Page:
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tv   Journal  PBS  May 14, 2012 6:30pm-7:00pm PDT

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>> hello and welcome to" the journal" on dw tv. coming up in the next half-hour -- but no breakthrough on a government. the president calls latched this -- last-ditch talks. >> what does election failure mean before angela merkel's government? captioned by the national captioning institute --www.ncicap.org-- >> we start in greece where there has been no progress on forming an annual government.
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president papoulias is not calling it quits right now. >> tuesday's session involving mainstream parties, the conservative new democracy yet -- no democrats yet and the key syriza party stayed out. they want greece to walk away from the bailout. >> now syriza says they will attend tomorrow's talks. and president papoulias is supposed to be considering another technocratic government. we have this on another high- stakes day in greece. >> the headlines in greek papers struck an urgent note. a symbol of communication failure -- the tower of babel. tea party leaders to not seem to be talking the same -- party leaders do not seem to be talking the same language. >> they are not going to agree.
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we're probably going to have new elections. europe will stop giving us money and we will stop putting food to eat. >> i think that the politicians of other things on their minds. nobody knows if they are actually thinking of the country or something else. i really do not null. >> each party has its own recipe for dealing with greece's problems. some favor staying with austerity, but one -- some want to renegotiate the austerity terms or scrap the deal altogether. the left-wing syriza has ruled out a coalition with the conservatives and socialists and did not take part in monday's talks. the small democratic left party could fill the void, but they will only take part with loewe -- syriza on board.
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there are signs the public patience is wearing 3. -- thin. >> ok, let's go to athens. brian williams is standing by. bryan, we hear the president is thinking of belts forming another 10 -- is thinking of forming another technocratic government. what could that look like? >> the two possibilities could be a government like the one that ruled greece from last november, basically until now, which was basically had the prime minister, the technocrat as the head of the government, but all the ministers were of other parties. the other possibility is the italian model where the government is headed by the technocrats and the ministers themselves are technocrats. that is something that would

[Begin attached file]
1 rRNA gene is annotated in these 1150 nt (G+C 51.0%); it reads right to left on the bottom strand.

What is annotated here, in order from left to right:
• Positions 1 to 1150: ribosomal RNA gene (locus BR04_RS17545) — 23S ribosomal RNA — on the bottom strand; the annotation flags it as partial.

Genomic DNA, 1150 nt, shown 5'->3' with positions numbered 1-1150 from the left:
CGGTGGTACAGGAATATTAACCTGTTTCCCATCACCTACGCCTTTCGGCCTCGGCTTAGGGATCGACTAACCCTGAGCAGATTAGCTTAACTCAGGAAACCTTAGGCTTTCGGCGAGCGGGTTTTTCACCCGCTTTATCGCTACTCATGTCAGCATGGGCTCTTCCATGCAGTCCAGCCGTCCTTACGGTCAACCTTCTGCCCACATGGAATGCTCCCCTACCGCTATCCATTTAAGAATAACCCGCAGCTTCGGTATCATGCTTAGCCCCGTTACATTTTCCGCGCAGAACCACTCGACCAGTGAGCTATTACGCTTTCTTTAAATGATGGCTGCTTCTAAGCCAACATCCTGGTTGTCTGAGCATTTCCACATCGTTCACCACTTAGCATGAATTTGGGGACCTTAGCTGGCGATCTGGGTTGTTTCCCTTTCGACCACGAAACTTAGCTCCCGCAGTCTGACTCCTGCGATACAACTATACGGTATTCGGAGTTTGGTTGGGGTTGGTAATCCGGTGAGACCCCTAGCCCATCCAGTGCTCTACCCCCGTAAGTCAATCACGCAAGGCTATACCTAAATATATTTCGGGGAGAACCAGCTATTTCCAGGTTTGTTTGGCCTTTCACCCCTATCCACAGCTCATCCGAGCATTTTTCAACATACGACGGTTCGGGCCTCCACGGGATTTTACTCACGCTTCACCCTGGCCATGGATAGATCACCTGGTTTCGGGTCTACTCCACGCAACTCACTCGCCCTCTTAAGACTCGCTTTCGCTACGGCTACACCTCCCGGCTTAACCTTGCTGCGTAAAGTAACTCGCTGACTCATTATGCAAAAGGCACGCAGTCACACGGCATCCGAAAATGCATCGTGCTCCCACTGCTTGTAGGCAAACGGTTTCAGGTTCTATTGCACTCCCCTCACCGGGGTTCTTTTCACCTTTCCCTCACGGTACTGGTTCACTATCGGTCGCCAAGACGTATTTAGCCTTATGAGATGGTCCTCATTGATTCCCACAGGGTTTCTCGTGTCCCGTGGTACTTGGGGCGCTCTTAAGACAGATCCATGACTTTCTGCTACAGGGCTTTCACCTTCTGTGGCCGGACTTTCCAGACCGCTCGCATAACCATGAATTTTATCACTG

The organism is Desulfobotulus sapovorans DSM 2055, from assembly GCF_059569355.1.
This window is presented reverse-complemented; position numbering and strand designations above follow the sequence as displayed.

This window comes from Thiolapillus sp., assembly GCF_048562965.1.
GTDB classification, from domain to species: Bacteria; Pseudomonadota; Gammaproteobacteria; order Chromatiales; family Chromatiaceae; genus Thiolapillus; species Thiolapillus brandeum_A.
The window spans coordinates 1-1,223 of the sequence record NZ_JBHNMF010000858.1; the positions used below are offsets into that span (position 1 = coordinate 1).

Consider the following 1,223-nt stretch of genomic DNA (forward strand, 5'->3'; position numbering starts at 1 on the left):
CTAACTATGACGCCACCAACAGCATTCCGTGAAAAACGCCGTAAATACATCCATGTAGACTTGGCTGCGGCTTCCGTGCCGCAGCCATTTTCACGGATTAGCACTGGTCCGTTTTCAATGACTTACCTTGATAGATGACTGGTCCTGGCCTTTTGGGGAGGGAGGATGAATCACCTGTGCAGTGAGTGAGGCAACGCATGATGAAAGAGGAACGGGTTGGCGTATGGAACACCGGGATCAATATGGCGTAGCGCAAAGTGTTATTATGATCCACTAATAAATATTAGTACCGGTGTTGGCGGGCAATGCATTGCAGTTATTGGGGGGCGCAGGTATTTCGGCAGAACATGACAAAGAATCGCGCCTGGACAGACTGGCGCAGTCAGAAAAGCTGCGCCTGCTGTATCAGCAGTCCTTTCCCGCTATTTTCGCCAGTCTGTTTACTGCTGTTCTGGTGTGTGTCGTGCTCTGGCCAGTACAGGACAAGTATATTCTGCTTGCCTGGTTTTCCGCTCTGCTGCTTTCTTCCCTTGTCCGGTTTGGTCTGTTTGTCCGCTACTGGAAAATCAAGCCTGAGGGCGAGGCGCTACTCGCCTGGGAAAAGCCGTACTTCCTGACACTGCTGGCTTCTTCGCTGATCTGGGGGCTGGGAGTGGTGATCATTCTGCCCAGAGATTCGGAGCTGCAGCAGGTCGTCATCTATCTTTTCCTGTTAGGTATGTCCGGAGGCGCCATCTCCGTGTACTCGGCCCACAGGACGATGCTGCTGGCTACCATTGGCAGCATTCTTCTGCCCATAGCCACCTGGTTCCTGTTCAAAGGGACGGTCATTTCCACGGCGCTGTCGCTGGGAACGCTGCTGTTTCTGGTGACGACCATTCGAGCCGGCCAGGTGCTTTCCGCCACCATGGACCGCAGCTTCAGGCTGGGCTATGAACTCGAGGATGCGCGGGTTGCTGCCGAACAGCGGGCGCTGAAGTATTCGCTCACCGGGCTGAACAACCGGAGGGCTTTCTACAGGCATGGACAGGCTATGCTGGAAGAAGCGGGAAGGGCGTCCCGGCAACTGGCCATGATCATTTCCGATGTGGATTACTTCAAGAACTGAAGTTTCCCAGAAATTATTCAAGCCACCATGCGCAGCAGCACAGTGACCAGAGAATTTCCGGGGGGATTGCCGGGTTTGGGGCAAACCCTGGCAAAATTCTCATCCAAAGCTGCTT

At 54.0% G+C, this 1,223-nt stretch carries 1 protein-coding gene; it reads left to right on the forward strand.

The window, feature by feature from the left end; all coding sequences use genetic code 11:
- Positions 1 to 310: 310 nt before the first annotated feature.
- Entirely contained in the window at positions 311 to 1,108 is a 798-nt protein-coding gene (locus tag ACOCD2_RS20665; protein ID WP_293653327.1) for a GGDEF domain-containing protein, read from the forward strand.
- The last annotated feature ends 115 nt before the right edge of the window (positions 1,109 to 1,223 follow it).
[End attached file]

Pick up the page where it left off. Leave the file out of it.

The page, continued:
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have to be thrashed out to. we have the party is seriously considering it. >> we have heard the far left syriza have said they will come to tuesday's talks after saying they would not. how good is the sign of their attendance? >> i do not think people are reading an awful lot into them attending this meeting. the point is, syriza's has always been they are not going to meetings where they could be perceived as giving legitimacy hannelore kraft and -- pasok and nea dimokratia. they have no part -- gave no problem attending -- have no problem attending a meeting or
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all parties are present. >> they would basically have a referendum on staying in the euro, right? >> that is correct. the still waters are going on to that very question. the election, if it happens, will be on june 17. that would be asking greece -- do you want to stay with your rope, or do you want to exit the eurozone -- stay with the euro, or do you want to exit the eurozone? that would be the question. >> a very big question is. thank you for joining as. meanwhile, finance ministers have been holding talks in brussels. no surprise, greece is at the top of the agenda there. >> the trouble is, no one knows what would be the fallout if greece decided to leave and the stakes are high. >> some say a departure by